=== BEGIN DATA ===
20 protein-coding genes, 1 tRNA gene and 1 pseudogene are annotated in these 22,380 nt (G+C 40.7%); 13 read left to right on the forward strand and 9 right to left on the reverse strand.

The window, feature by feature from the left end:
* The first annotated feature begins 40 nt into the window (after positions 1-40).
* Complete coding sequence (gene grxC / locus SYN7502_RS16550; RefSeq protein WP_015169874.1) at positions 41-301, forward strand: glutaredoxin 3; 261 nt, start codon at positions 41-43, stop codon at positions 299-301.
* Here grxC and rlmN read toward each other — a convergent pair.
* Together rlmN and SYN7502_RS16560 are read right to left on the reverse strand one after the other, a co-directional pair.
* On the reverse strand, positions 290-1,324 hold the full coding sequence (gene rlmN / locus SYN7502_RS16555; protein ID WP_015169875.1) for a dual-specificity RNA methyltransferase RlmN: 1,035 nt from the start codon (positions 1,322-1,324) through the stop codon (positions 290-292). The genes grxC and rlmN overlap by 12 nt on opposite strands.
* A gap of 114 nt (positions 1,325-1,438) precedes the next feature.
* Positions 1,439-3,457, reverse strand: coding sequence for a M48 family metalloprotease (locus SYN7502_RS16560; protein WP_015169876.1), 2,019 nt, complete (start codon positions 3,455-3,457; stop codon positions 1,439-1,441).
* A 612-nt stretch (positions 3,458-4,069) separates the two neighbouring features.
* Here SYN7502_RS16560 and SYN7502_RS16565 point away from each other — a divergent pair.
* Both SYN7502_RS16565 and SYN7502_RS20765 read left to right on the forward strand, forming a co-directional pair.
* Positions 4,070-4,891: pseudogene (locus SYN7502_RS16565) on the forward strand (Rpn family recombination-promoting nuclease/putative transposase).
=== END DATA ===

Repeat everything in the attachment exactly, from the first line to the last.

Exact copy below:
20 protein-coding genes, 1 tRNA gene and 1 pseudogene are annotated in these 22,380 nt (G+C 40.7%); 13 read left to right on the forward strand and 9 right to left on the reverse strand.

The window, feature by feature from the left end:
* The first annotated feature begins 40 nt into the window (after positions 1-40).
* Complete coding sequence (gene grxC / locus SYN7502_RS16550; RefSeq protein WP_015169874.1) at positions 41-301, forward strand: glutaredoxin 3; 261 nt, start codon at positions 41-43, stop codon at positions 299-301.
* Here grxC and rlmN read toward each other — a convergent pair.
* Together rlmN and SYN7502_RS16560 are read right to left on the reverse strand one after the other, a co-directional pair.
* On the reverse strand, positions 290-1,324 hold the full coding sequence (gene rlmN / locus SYN7502_RS16555; protein ID WP_015169875.1) for a dual-specificity RNA methyltransferase RlmN: 1,035 nt from the start codon (positions 1,322-1,324) through the stop codon (positions 290-292). The genes grxC and rlmN overlap by 12 nt on opposite strands.
* A gap of 114 nt (positions 1,325-1,438) precedes the next feature.
* Positions 1,439-3,457, reverse strand: coding sequence for a M48 family metalloprotease (locus SYN7502_RS16560; protein WP_015169876.1), 2,019 nt, complete (start codon positions 3,455-3,457; stop codon positions 1,439-1,441).
* A 612-nt stretch (positions 3,458-4,069) separates the two neighbouring features.
* Here SYN7502_RS16560 and SYN7502_RS16565 point away from each other — a divergent pair.
* Both SYN7502_RS16565 and SYN7502_RS20765 read left to right on the forward strand, forming a co-directional pair.
* Positions 4,070-4,891: pseudogene (locus SYN7502_RS16565) on the forward strand (Rpn family recombination-promoting nuclease/putative transposase).